The Female Cashew Farmer Empowerment Project is targeting female farmers in various communities in northern Sierra Leone. The project is looking forward to support female cashew farmers who already owned land for which they do not share ownership with either their husband, immediate or extended families. In the case where interested females do not have land and their communities are willing to provide them with land and for which they are prepared to fulfil all legal obligations, the project will also give the necessary support to those women as a way of making cashew farming more women friendly in Sierra Leone.
We know it is not a common practice for women to own land, especially in the northern part of the country. However, this pilot project will be used to assess women’s willingness to participate in cashew production and to also explore the possibilities of traditional leaders’ willingness to give land to female farmers as a way of encouraging them to become fully engaged in the cashew sector.
Through extensive consultations and lobbying with land owning families and community stakeholders, PMB regional office north east successfully identified a total of fifteen (15) female farmers as potential beneficiaries for the upcoming ComCashew Female Cashew Farmer Empowerment Pilot Project.
During consultations with stakeholders in various communities, the team found out that;
- Some communities are willing to promote women’s ownership of land in the north, while others are still reluctant to even give it a thought;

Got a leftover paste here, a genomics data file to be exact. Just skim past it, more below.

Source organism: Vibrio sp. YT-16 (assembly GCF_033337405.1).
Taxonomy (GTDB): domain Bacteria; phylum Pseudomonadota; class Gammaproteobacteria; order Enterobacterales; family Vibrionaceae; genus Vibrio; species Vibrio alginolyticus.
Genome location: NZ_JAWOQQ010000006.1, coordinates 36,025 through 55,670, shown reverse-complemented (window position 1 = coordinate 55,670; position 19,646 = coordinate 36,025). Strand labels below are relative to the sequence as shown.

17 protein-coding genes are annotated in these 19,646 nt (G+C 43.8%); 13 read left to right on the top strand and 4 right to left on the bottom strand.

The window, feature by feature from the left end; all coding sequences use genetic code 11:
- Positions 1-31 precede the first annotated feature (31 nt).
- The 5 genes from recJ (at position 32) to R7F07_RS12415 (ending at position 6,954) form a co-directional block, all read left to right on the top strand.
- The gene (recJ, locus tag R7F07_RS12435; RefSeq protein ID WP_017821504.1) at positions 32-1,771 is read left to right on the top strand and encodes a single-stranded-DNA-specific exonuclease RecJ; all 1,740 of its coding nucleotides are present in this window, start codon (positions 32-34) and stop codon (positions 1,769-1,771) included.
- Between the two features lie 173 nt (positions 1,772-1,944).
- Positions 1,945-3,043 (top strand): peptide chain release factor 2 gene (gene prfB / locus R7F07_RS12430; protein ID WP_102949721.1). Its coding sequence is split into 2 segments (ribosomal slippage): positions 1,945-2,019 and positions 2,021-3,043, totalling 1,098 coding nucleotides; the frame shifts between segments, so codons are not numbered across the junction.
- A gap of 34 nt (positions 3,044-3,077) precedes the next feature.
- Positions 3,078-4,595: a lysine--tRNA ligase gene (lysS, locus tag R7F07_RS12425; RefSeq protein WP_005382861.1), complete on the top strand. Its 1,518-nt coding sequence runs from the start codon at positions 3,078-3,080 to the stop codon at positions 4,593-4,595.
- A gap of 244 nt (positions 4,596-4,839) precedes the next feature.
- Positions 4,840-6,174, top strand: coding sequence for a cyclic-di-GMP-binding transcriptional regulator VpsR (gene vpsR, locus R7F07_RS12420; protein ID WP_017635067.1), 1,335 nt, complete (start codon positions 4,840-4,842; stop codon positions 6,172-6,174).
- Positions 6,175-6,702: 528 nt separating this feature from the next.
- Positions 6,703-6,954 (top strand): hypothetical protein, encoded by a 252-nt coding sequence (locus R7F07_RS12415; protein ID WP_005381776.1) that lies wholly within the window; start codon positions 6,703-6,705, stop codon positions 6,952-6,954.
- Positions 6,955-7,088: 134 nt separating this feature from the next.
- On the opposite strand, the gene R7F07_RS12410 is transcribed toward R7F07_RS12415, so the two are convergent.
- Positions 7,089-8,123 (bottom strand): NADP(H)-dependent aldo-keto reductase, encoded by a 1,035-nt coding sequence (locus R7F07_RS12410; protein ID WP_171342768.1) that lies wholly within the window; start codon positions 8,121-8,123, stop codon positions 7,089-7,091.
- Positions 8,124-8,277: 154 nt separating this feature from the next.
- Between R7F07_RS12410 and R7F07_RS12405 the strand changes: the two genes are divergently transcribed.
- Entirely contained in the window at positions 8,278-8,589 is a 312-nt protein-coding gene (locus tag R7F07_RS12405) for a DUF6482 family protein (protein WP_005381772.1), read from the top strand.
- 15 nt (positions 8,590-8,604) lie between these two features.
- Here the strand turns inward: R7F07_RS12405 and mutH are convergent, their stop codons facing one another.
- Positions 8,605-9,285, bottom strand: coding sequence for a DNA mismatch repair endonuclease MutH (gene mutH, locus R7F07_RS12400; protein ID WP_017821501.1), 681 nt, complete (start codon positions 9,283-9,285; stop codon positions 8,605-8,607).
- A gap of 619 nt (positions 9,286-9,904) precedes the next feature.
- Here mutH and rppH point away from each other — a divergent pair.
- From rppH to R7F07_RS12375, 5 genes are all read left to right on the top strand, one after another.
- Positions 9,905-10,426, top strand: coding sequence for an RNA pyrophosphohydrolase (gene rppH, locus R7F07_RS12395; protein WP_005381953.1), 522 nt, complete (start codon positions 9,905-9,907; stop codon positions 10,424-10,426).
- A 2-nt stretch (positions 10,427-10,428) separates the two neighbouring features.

- Cashew farming is not popular in most communities in the north, especially in the extreme areas of Tonkolili, Falaba and Koinadugu;
- Labour will be a serious challenge for potential beneficiaries of this project taking into consideration the land size of various beneficiaries;
- Most communities in the north east are looking forward to agriculture as a means of economic diversification, thereby welcoming the project (cashew farming) in their communities.
Paramount among the challenges that had major bearings on staff members stationed in the region is mobility. The movement of staff members to the extreme areas in the region was seriously constrained taking into consideration the proximity between chiefdoms and districts as the team strived to ensure a balance in selecting female beneficiaries for the project.
More update to come on the Female Cashew Farmer Empowerment Pilot Project and its follow up activities.